Foxhunting prosecution professor ‘misrepresented science’ 


A professor who has been an expert witness in hunting prosecutions and provided key evidence for the foxhunting ban has been accused of “manipulating” evidence in an academic row.

Prof Stephen Harris, a retired Bristol University academic, has been accused of “cherry-picking” studies, allowing him to “ignore or misrepresent the science that had been contrary to the activist agenda”.

The Crown Prosecution Service is now facing calls to review the suitability of Prof Harris as an expert witness.

The claims relate to a review published by Prof Harris on the welfare of circus animals. At the end of 2016, Dr Ted Friend, a recently retired professor at Texas A&M University, wrote to Bristol and the Welsh government, which commissioned the paper, raising concerns that the review was “biased” and analysed areas where he believed his evidence on animals’ behaviour in captivity had been misrepresented.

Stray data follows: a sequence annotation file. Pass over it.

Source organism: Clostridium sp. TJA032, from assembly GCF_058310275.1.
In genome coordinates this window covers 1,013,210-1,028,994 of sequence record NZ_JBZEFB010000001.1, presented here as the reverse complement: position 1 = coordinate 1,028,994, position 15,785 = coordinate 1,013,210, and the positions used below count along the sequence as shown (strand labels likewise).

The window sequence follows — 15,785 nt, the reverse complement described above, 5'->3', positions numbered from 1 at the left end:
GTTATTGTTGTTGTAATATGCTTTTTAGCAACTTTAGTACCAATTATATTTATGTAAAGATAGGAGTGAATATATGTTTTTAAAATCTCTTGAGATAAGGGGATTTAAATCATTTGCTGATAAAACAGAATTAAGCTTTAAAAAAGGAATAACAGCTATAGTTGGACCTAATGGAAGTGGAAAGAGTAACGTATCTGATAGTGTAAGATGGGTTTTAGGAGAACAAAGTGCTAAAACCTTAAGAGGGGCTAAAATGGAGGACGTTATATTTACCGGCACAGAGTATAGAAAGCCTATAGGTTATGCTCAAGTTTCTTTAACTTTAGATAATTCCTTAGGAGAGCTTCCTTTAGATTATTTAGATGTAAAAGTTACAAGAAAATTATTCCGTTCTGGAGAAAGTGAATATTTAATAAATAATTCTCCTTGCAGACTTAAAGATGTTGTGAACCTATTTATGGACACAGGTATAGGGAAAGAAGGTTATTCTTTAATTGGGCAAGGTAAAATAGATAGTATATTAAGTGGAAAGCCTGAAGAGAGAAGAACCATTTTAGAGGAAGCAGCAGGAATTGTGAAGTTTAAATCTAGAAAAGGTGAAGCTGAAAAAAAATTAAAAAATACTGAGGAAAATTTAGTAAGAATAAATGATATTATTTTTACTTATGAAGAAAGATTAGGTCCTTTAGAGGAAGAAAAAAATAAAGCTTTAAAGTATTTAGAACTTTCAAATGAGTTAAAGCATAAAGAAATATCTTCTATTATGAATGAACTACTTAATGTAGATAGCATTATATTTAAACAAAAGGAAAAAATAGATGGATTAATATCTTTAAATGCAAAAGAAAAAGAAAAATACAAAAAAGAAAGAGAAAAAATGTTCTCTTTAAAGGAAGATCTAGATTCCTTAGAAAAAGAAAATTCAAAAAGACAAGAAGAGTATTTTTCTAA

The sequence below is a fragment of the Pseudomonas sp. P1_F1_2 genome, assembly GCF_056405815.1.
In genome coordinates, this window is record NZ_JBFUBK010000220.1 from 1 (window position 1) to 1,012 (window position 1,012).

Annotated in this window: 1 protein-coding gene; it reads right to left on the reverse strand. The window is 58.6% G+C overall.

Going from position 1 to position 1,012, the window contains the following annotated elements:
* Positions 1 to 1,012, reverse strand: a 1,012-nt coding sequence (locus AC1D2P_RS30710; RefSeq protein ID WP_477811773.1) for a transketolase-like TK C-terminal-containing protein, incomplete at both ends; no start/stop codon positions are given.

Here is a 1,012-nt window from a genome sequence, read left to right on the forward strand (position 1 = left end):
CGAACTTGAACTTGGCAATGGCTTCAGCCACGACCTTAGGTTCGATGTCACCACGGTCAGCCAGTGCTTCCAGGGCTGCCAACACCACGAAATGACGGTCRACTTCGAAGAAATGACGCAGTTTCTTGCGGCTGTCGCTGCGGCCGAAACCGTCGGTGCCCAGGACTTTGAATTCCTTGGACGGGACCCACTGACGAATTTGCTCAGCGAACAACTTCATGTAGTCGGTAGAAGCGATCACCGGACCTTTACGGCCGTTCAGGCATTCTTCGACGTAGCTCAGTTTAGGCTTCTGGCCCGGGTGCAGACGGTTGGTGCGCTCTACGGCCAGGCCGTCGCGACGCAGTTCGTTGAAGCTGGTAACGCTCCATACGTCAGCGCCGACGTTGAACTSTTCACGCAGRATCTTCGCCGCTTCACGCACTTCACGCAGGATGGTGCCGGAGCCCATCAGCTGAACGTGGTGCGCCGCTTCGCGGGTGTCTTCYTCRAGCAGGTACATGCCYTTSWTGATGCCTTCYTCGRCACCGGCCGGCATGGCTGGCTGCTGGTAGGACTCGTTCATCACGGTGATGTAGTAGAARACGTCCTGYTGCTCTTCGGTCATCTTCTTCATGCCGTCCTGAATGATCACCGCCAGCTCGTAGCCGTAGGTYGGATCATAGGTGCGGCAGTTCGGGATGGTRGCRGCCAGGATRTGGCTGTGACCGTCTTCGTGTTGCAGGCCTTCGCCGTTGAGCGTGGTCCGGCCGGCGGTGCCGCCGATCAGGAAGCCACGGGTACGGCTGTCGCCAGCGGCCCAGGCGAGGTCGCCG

Dr Friend also wrote to the Italian senate, which was considering Prof Harris’s work, to warn that it contained “blatant inaccuracies”. He said: “I am concerned that very few people have actually read my scientific publications and discovered that Harris’s spin is 180 degrees from what we found.”

He said Prof Harris refused to consider studies with fewer than three authors, but in doing so he excluded some of the most authoritative documents on the topic. Dr Friend has now written for the Journal of Elephant Managers Association, stating: “In 40 years as a researcher, I have never seen a reviewer deliberately omit peer-reviewed papers on this basis. Professor Harris then cherry-picked sections of my remaining papers that did have three or more authors.”



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